As Milton Friedman once said “I do not believe that the solution to our problem is simply to elect the right people. The important thing is to establish a political climate of opinion which will make it politically profitable for the wrong people to do the right thing.” Thinking of conservatism’s advance solely in terms of the success and failure of the GOP is to make conservatism a perpetual gamble instead of an ongoing project. People on the right often complain that progressives play the long game – well, why don’t we emulate them? We are no more doomed than William Buckley was when he established National Review in opposition not only to the Democrats, but the Republicans of the time.

Speaking of Buckley, he constantly made another point we would do well to remember: Conservatism needs to have a vitality and principles of its own, which it stands on even when unpopular. This is, after all not the first time that people have advocated that the Republican Party become a pale shadow of whatever Democrats do, a “Me, Too” party as “Mister Republican” Robert Taft once contemptuously put it. After every major defeat, in 1964, in 2008, and now, people always come out of the woodwork arguing that it’s time for the GOP and the right generally to concede defeat on every matter of principle save the need for some degree of fiscal economy in carrying out the left’s program – “Tory men with liberal ideas,” as Daniel Patrick Moynihan once said.

It’s not that political parties don’t often have to make ideological adjustments to remain in power – both Republicans and Democrats have done so.  Barack Obama, for all that he was a progressive president on social issues, still governed largely on a platform to the right of Harry Truman, thanks in no small part to the great successes of Reagan and his successors. It’s that conservatism, which as I said is not the same as the party, cannot afford the constant emotional yo-yo of claiming that everything depends on the next election. And the next one. And the next one.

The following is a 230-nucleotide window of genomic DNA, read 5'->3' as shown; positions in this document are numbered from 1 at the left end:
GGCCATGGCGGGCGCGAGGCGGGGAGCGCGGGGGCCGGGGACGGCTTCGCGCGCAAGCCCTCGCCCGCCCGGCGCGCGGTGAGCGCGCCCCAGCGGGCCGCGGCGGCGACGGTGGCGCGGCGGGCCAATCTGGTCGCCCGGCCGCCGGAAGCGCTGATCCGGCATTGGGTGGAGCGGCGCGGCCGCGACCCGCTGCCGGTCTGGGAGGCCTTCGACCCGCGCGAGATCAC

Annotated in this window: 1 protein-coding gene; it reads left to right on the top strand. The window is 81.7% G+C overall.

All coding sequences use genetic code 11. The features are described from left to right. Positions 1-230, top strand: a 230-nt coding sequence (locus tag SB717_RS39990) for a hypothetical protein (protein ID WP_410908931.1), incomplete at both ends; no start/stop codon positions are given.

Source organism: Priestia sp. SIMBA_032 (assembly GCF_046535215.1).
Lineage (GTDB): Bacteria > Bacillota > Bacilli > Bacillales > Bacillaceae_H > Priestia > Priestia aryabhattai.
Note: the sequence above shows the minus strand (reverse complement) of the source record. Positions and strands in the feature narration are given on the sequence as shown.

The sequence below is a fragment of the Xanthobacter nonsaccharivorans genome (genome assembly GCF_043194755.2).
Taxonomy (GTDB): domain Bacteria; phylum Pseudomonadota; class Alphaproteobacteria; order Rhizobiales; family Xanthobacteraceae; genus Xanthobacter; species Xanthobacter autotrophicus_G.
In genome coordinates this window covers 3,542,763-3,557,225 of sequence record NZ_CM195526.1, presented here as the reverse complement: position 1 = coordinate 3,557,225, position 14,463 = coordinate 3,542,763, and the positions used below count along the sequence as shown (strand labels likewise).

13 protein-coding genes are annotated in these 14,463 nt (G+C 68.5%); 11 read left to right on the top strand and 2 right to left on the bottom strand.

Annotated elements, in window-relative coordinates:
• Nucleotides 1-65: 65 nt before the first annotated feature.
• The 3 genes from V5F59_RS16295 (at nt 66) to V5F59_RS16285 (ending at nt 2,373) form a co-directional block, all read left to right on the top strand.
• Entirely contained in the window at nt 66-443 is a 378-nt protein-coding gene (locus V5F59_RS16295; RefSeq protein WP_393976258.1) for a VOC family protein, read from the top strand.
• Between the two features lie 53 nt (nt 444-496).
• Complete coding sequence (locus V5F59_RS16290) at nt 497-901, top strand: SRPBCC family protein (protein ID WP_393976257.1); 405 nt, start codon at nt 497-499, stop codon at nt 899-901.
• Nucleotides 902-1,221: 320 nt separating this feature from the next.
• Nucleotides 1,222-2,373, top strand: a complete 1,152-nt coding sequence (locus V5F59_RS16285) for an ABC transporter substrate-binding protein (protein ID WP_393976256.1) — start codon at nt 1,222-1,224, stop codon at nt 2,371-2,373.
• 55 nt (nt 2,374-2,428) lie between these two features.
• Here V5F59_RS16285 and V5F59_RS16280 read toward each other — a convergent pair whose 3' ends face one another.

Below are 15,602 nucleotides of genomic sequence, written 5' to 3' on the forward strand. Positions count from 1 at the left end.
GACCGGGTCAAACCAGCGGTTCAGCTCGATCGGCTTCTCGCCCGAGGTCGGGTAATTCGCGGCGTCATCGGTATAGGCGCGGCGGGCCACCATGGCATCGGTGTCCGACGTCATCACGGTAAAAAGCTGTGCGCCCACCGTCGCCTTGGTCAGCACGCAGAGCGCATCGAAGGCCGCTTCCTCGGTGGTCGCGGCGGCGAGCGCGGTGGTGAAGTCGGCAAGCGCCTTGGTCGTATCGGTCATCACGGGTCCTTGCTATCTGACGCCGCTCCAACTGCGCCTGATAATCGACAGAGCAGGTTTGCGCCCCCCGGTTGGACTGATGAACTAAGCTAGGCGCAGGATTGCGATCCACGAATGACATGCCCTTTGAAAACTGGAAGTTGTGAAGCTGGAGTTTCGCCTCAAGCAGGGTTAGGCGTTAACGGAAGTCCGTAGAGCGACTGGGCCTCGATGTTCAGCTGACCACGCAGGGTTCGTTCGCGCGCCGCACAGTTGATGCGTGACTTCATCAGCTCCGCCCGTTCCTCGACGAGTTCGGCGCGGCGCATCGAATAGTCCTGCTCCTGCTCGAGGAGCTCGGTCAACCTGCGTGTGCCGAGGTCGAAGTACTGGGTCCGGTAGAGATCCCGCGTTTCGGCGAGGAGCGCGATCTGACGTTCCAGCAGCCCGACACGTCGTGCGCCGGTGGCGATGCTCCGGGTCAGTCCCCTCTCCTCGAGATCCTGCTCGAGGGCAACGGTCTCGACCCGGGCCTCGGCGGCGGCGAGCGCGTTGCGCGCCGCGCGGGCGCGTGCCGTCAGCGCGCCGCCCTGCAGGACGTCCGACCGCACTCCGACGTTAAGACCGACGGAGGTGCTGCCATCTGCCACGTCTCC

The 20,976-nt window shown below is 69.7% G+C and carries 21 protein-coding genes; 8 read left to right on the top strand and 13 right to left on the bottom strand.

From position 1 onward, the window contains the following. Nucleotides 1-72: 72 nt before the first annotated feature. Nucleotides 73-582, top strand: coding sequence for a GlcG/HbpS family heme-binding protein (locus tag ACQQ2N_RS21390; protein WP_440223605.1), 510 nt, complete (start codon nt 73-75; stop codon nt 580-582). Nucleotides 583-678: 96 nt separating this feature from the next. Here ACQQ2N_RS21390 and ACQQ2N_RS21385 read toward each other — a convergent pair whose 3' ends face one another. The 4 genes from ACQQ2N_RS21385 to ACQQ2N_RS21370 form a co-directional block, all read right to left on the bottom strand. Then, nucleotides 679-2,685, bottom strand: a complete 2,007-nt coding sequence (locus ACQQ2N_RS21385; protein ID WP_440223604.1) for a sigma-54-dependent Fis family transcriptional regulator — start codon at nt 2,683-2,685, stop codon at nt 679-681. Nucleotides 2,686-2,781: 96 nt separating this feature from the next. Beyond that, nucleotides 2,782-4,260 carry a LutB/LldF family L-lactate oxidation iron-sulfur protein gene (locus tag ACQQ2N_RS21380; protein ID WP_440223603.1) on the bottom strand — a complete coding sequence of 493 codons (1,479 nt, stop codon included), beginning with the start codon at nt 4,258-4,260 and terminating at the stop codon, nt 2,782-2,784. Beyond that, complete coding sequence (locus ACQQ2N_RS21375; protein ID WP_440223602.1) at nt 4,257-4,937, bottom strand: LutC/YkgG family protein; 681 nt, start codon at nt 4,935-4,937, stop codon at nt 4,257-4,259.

Conservatives are supposed to be the immovable rock in the storm, the adult in the room, the stubborn, obstinate but level-headed individuals who stand for the things that matter long after fads and fashions have passed, and long after any given president or even party has left the scene. We are the ones who tell the people panicking at a new social media outrage or news item, to calm down, assess carefully, keep your head about you and keep things in proportion.

Before we even say anything about what we stand and should stand for today, inside the party or out, before we think about reaching out to and convincing other people of our ideas, let’s all rediscover that fortitude the original movement felt when going up against the world that said we were wrong – only to later be told, not always but more times than we appreciate, that we were right.

Avi Woolf

Avi Woolf is an editor and translator. He has been published in Arc Digital, National Review, and Commentary.